New program at NSCAD

NSCAD's School of Extended Studies will offer a program to teach students financial management


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The new program will be offered here at NSCAD's Granville Campus. Photo: Allison McCabe

If the right brain/left brain philosophy is true, artists are graced with big imaginations and meticulous attention to detail. But it might also mean they need a little help with the mathematical side of their art.

NSCAD University's School of Extended Studies is launching a new program to teach students the business skills they need to self-manage and promote their work. Financial Management for the Arts is one of two required courses for the Certificate of Arts Administration program, which begins at the Granville Street campus tonight. It's the first of its kind in Atlantic Canada, offering professional development training for members of the art community.

Charley Young, an instructor with the Extended Studies department, says the program is designed to give students and full-time artists a professional boost toward building their careers.

"A lot of the people who have registered so far are actually working in the arts already," she said. "They just want more information on how to manage themselves financially and learn the things that go along with being a practicing artist or working for an arts organization."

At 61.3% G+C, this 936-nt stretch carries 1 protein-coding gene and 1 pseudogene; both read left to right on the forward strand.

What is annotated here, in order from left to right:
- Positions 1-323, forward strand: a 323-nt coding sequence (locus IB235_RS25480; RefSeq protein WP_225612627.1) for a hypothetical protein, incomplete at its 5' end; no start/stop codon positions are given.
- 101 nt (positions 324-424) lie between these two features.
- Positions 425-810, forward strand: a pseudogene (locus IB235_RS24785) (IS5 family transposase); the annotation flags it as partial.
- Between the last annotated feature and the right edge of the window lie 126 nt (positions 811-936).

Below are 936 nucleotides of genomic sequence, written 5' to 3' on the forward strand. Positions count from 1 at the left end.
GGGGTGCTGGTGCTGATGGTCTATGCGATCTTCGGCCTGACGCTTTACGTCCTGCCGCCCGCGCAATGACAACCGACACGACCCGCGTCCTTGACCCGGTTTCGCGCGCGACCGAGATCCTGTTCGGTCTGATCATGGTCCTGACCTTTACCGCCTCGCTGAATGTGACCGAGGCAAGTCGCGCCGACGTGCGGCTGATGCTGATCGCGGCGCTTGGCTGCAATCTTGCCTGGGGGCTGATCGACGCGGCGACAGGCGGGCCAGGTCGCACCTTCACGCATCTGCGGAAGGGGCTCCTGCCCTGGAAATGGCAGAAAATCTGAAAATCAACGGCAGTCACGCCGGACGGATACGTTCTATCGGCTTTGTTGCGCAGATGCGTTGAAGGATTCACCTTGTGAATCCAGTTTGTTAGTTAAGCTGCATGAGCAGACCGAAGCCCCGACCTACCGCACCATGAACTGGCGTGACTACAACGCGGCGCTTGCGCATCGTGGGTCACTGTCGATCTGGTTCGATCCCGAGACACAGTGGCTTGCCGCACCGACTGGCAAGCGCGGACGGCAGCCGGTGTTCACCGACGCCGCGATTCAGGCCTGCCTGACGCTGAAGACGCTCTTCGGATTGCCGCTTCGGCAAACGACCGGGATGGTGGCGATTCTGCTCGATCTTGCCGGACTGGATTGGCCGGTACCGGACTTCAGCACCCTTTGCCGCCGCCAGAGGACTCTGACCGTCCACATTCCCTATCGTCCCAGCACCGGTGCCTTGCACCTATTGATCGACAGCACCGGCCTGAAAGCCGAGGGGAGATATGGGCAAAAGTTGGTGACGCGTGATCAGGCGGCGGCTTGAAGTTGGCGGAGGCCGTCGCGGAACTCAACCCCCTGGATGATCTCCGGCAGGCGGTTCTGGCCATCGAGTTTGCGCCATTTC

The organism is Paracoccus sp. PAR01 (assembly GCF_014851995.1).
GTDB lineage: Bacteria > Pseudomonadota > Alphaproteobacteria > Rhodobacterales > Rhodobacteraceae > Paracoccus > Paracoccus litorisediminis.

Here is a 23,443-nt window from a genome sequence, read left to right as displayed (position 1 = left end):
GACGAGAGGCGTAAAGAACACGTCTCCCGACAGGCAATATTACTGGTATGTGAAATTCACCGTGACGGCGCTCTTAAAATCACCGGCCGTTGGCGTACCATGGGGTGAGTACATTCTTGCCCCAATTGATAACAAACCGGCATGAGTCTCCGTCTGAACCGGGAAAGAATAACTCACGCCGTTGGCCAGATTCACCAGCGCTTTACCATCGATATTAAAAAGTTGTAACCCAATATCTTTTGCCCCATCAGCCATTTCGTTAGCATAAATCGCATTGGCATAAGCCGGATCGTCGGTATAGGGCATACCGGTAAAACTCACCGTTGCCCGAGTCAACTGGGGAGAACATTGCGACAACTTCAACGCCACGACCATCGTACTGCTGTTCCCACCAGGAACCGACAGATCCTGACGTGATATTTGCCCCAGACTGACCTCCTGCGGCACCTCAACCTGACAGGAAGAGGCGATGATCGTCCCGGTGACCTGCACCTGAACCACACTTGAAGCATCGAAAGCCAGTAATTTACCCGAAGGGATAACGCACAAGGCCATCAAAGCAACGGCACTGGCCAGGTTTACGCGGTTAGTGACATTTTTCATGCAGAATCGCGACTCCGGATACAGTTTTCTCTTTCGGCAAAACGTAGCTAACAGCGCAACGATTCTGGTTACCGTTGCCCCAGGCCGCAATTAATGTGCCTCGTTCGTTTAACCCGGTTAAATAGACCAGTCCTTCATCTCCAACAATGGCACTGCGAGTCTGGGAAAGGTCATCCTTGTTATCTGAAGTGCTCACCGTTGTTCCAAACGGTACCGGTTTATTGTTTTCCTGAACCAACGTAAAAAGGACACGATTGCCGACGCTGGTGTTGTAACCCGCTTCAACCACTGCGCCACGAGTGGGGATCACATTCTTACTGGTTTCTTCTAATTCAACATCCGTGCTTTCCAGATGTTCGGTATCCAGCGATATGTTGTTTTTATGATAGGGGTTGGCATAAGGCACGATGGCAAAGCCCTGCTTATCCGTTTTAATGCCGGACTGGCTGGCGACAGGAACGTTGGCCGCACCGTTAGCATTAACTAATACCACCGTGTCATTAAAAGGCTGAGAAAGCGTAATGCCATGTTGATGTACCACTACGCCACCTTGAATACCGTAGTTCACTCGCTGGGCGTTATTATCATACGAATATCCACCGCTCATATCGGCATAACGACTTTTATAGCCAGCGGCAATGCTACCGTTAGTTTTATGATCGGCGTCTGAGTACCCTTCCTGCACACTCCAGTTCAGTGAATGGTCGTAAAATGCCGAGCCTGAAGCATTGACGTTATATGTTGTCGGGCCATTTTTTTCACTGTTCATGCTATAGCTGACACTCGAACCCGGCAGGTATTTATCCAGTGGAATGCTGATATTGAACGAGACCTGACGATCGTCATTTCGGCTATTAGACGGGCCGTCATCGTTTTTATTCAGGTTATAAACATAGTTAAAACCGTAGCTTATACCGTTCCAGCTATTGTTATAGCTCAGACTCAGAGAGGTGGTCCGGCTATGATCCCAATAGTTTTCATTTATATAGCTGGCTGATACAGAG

The School of Extended Studies is a department within NSCAD that offers non-credit programming through six to eight week courses throughout the year. All of its programs are open to the general public. Students will also have two years to complete six courses in the Certificate of Administrative Arts program.

Young says bookkeeping is an important skill graduating students aren't formally taught at the school.

"There's not an emphasis on it at NSCAD," she said. "You don't really get a huge amount of information about how to apply [art] towards administration."

Norma Jean Maclean is in her last year of the fine arts program at NSCAD. Although the bachelor of design program includes a business theory course in its curriculum, The only guidance she's had on entering the art industry is from instructors who happen to discuss their experiences in class Maclean said, "they could probably relay a little more."

She says business management skills should be integrated into the program so full-time students can benefit from the same training that's being offered in the certificate program.

"We're in a little bubble until we leave here," she said. "I think there should be a required course that deals with the business side of art in some way. Just promoting yourself, getting grants and making proposals..."

As of yet the program is only available through the School of Extended Studies, which is an external department of NSCAD. Current students will have to pay the same as the general public at $295 per course.


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